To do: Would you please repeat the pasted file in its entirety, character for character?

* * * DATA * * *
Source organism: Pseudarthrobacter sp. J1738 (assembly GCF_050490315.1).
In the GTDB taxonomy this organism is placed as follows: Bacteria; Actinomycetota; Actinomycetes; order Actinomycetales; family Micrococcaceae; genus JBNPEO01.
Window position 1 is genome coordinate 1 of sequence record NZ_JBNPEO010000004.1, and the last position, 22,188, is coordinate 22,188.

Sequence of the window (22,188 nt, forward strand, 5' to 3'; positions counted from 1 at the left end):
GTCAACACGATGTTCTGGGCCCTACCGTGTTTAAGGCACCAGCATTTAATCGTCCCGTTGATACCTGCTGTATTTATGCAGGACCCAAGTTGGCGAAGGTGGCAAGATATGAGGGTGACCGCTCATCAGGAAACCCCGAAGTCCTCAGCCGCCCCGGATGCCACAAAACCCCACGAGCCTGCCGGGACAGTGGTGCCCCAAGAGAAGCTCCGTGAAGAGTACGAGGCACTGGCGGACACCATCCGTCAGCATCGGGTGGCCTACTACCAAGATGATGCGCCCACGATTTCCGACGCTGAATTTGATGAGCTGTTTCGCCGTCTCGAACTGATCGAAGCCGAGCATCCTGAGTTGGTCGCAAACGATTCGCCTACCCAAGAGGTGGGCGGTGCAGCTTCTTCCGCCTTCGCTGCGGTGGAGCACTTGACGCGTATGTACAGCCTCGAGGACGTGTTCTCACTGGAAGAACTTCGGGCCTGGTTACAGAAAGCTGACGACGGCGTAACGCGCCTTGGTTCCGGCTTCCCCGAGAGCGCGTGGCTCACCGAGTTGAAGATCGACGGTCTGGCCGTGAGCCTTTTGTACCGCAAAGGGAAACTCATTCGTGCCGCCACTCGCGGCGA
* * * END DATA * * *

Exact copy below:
Source organism: Pseudarthrobacter sp. J1738 (assembly GCF_050490315.1).
In the GTDB taxonomy this organism is placed as follows: Bacteria; Actinomycetota; Actinomycetes; order Actinomycetales; family Micrococcaceae; genus JBNPEO01.
Window position 1 is genome coordinate 1 of sequence record NZ_JBNPEO010000004.1, and the last position, 22,188, is coordinate 22,188.

Sequence of the window (22,188 nt, forward strand, 5' to 3'; positions counted from 1 at the left end):
GTCAACACGATGTTCTGGGCCCTACCGTGTTTAAGGCACCAGCATTTAATCGTCCCGTTGATACCTGCTGTATTTATGCAGGACCCAAGTTGGCGAAGGTGGCAAGATATGAGGGTGACCGCTCATCAGGAAACCCCGAAGTCCTCAGCCGCCCCGGATGCCACAAAACCCCACGAGCCTGCCGGGACAGTGGTGCCCCAAGAGAAGCTCCGTGAAGAGTACGAGGCACTGGCGGACACCATCCGTCAGCATCGGGTGGCCTACTACCAAGATGATGCGCCCACGATTTCCGACGCTGAATTTGATGAGCTGTTTCGCCGTCTCGAACTGATCGAAGCCGAGCATCCTGAGTTGGTCGCAAACGATTCGCCTACCCAAGAGGTGGGCGGTGCAGCTTCTTCCGCCTTCGCTGCGGTGGAGCACTTGACGCGTATGTACAGCCTCGAGGACGTGTTCTCACTGGAAGAACTTCGGGCCTGGTTACAGAAAGCTGACGACGGCGTAACGCGCCTTGGTTCCGGCTTCCCCGAGAGCGCGTGGCTCACCGAGTTGAAGATCGACGGTCTGGCCGTGAGCCTTTTGTACCGCAAAGGGAAACTCATTCGTGCCGCCACTCGCGGCGA